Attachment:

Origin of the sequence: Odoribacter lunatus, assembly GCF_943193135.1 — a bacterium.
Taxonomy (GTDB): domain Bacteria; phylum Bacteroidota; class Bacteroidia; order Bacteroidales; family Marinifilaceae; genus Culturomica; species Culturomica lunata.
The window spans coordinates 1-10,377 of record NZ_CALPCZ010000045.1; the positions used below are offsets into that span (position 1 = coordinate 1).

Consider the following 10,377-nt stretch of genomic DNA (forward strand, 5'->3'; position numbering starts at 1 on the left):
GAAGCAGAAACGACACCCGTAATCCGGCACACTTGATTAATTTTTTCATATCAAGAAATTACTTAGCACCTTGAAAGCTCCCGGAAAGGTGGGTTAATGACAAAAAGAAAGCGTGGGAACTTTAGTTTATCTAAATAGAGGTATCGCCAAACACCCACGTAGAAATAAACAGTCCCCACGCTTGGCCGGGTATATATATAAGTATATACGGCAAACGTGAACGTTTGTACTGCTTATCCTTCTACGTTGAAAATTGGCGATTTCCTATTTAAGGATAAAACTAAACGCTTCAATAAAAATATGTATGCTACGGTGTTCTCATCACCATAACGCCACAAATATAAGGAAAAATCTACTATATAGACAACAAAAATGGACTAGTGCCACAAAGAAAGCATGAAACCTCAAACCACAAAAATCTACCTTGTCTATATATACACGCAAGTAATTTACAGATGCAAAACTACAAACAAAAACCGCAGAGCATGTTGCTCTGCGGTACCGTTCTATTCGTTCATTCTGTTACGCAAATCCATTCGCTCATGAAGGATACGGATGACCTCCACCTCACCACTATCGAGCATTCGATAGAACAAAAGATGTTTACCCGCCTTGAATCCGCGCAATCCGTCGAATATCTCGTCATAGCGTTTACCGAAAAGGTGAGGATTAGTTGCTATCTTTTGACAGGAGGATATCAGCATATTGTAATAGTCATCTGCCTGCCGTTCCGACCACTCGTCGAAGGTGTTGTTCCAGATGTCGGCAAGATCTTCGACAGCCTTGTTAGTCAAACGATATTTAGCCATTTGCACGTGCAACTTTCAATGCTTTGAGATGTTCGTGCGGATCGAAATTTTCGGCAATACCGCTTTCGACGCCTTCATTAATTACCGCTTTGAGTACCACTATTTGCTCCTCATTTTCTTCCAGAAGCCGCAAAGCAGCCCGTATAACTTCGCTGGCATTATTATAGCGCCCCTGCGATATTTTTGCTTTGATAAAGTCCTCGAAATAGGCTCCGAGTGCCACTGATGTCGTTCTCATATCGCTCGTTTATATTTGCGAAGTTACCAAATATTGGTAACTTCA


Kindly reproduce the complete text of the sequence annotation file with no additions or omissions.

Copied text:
Origin of the sequence: Odoribacter lunatus, assembly GCF_943193135.1 — a bacterium.
Taxonomy (GTDB): domain Bacteria; phylum Bacteroidota; class Bacteroidia; order Bacteroidales; family Marinifilaceae; genus Culturomica; species Culturomica lunata.
The window spans coordinates 1-10,377 of record NZ_CALPCZ010000045.1; the positions used below are offsets into that span (position 1 = coordinate 1).

Consider the following 10,377-nt stretch of genomic DNA (forward strand, 5'->3'; position numbering starts at 1 on the left):
GAAGCAGAAACGACACCCGTAATCCGGCACACTTGATTAATTTTTTCATATCAAGAAATTACTTAGCACCTTGAAAGCTCCCGGAAAGGTGGGTTAATGACAAAAAGAAAGCGTGGGAACTTTAGTTTATCTAAATAGAGGTATCGCCAAACACCCACGTAGAAATAAACAGTCCCCACGCTTGGCCGGGTATATATATAAGTATATACGGCAAACGTGAACGTTTGTACTGCTTATCCTTCTACGTTGAAAATTGGCGATTTCCTATTTAAGGATAAAACTAAACGCTTCAATAAAAATATGTATGCTACGGTGTTCTCATCACCATAACGCCACAAATATAAGGAAAAATCTACTATATAGACAACAAAAATGGACTAGTGCCACAAAGAAAGCATGAAACCTCAAACCACAAAAATCTACCTTGTCTATATATACACGCAAGTAATTTACAGATGCAAAACTACAAACAAAAACCGCAGAGCATGTTGCTCTGCGGTACCGTTCTATTCGTTCATTCTGTTACGCAAATCCATTCGCTCATGAAGGATACGGATGACCTCCACCTCACCACTATCGAGCATTCGATAGAACAAAAGATGTTTACCCGCCTTGAATCCGCGCAATCCGTCGAATATCTCGTCATAGCGTTTACCGAAAAGGTGAGGATTAGTTGCTATCTTTTGACAGGAGGATATCAGCATATTGTAATAGTCATCTGCCTGCCGTTCCGACCACTCGTCGAAGGTGTTGTTCCAGATGTCGGCAAGATCTTCGACAGCCTTGTTAGTCAAACGATATTTAGCCATTTGCACGTGCAACTTTCAATGCTTTGAGATGTTCGTGCGGATCGAAATTTTCGGCAATACCGCTTTCGACGCCTTCATTAATTACCGCTTTGAGTACCACTATTTGCTCCTCATTTTCTTCCAGAAGCCGCAAAGCAGCCCGTATAACTTCGCTGGCATTATTATAGCGCCCCTGCGATATTTTTGCTTTGATAAAGTCCTCGAAATAGGCTCCGAGTGCCACTGATGTCGTTCTCATATCGCTCGTTTATATTTGCGAAGTTACCAAATATTGGTAACTTCA